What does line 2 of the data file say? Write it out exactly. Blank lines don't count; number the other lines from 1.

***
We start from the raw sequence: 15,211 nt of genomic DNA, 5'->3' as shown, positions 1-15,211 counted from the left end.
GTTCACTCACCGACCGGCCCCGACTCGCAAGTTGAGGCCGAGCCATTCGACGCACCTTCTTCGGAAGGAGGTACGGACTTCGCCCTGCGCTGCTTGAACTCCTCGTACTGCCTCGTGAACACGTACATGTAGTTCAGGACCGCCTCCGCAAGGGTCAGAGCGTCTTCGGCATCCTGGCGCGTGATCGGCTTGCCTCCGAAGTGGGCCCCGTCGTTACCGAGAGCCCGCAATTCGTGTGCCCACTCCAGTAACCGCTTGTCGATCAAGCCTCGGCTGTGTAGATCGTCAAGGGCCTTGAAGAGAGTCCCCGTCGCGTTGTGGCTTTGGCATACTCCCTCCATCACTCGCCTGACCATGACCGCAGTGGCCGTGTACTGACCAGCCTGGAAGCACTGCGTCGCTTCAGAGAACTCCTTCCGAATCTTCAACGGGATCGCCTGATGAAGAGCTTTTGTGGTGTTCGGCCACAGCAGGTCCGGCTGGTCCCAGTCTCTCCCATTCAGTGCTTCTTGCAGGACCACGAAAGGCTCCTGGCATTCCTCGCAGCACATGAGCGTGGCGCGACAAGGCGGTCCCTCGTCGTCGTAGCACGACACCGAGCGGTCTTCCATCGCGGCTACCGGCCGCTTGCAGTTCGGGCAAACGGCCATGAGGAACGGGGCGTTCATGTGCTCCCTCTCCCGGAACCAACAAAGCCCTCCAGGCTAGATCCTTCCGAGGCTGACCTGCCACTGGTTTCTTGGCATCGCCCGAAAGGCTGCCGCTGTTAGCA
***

GTTCACTCACCGACCGGCCCCGACTCGCAAGTTGAGGCCGAGCCATTCGACGCACCTTCTTCGGAAGGAGGTACGGACTTCGCCCTGCGCTGCTTGAACTCCTCGTACTGCCTCGTGAACACGTACATGTAGTTCAGGACCGCCTCCGCAAGGGTCAGAGCGTCTTCGGCATCCTGGCGCGTGATCGGCTTGCCTCCGAAGTGGGCCCCGTCGTTACCGAGAGCCCGCAATTCGTGTGCCCACTCCAGTAACCGCTTGTCGATCAAGCCTCGGCTGTGTAGATCGTCAAGGGCCTTGAAGAGAGTCCCCGTCGCGTTGTGGCTTTGGCATACTCCCTCCATCACTCGCCTGACCATGACCGCAGTGGCCGTGTACTGACCAGCCTGGAAGCACTGCGTCGCTTCAGAGAACTCCTTCCGAATCTTCAACGGGATCGCCTGATGAAGAGCTTTTGTGGTGTTCGGCCACAGCAGGTCCGGCTGGTCCCAGTCTCTCCCATTCAGTGCTTCTTGCAGGACCACGAAAGGCTCCTGGCATTCCTCGCAGCACATGAGCGTGGCGCGACAAGGCGGTCCCTCGTCGTCGTAGCACGACACCGAGCGGTCTTCCATCGCGGCTACCGGCCGCTTGCAGTTCGGGCAAACGGCCATGAGGAACGGGGCGTTCATGTGCTCCCTCTCCCGGAACCAACAAAGCCCTCCAGGCTAGATCCTTCCGAGGCTGACCTGCCACTGGTTTCTTGGCATCGCCCGAAAGGCTGCCGCTGTTAGCA